Thursday, August 11, 2016

Diagrammatic representation of types of sensors

Types of sensors

A sensor is a device that gathers energy (EMR) and converts it to a signal and presents it in a form suitable for obtaining information about the object under investigation.

Remote sensors can broadly be classified as passive sensors and active sensors.
Passive sensors measure the natural light emitted from the sun.
Active sensors have their own source of light and the sensors measure the reflected energy.
The Earth’s surface interacts with the incoming Electro-Magnetic Radiation (EMR) from the Sun.  This is known as incident energy (Ei). The three fundamental interactions with incident energy are:
  1. Reflected energy (Er)
  2. Absorbed energy (Ea) and
  3. Transmitted energy (Et)
 Incident energy formula:
Ei = Er + Ea + Et
Passive sensors measure this natural energy at specific frequencies or wavelengths. Wavelength is conventionally measured in ‘m’ or multiples thereof ‘nm’ etc. The frequencies radiations typically sensed are listed below:
Visible radiation – 390 to 700 nm
Infra-red radiation – 750 to 1 mm
Ultra-violet radiation – 100 to 400 nm
These wavelength ranges are known as “bands

Sensors can have multiple bands (3 to 10 bands) and this is known as MSS (Multi-Spectral Sensing).
Hundereds of finer bands are known as Hyper-spectral imaging.

The solar radiation that is incident on Earth, is reflected back to the passive sensors and this reflected energy is detected by the passive sensors.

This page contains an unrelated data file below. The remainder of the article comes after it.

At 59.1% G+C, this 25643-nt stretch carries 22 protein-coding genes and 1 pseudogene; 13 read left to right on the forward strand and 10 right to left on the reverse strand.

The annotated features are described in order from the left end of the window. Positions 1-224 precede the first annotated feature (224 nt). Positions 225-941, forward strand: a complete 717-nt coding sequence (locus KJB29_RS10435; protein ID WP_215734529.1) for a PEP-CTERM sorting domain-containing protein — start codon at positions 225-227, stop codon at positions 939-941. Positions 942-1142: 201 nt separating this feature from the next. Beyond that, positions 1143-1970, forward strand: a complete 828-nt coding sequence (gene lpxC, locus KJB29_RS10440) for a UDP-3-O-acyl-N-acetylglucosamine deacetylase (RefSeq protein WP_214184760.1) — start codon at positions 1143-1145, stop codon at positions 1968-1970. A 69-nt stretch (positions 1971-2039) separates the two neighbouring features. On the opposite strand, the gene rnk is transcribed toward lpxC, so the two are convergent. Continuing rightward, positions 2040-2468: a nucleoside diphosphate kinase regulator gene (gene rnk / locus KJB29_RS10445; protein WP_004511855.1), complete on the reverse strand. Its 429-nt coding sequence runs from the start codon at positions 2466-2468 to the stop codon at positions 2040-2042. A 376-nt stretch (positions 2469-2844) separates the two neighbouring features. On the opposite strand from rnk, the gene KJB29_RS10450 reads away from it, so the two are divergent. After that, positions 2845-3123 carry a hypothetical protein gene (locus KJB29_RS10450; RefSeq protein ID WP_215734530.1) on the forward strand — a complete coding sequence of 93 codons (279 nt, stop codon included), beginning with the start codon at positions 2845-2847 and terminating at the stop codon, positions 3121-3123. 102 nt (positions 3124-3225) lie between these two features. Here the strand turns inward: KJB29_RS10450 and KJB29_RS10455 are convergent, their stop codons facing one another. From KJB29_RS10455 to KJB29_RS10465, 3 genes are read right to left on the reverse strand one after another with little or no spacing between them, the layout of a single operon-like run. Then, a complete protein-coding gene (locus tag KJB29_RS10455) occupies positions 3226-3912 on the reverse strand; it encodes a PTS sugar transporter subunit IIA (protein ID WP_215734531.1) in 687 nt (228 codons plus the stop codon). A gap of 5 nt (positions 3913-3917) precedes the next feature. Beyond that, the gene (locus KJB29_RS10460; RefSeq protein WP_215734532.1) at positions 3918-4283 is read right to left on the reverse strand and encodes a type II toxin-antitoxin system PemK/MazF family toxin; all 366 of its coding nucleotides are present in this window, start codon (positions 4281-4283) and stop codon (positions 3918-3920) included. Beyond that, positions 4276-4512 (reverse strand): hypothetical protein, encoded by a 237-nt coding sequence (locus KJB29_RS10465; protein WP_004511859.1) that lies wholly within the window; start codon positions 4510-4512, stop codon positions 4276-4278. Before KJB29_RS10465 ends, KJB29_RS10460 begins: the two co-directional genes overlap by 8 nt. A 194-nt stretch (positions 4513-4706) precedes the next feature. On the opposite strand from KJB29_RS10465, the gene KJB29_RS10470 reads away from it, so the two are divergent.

Reflected energy formula
Er = Ei - Ea - Et

Different objects on Earth, reflect, transmit and absorb different amounts of energy and this implies that each feature on Earth a unique property called spectral reflectance (p).

Spectral reflectance formula:
p = E/ Ei

Examples of active sensors are:
  1. Radar
  2. Camera with flashlight
Examples of passive sensors are:
  1. Camera without flashlight
  2. ALL remote sensing sensors
Non-scanning or framing sensors: These sensors measure the radiation coming from the entire scene at once.
Examples of non scanning sensors are:

  1. Our eyes
  2. Photographic cameras
Imaging sensors: These sensors form image by collected radiation. They may be scanning sensors or non-imaging sensors. In scanning sensors, the image is sensed point-by-point. These scanners may be along track scanners in which the image is acquired line by line or across track scanners in which the image is acquired pixel by pixel.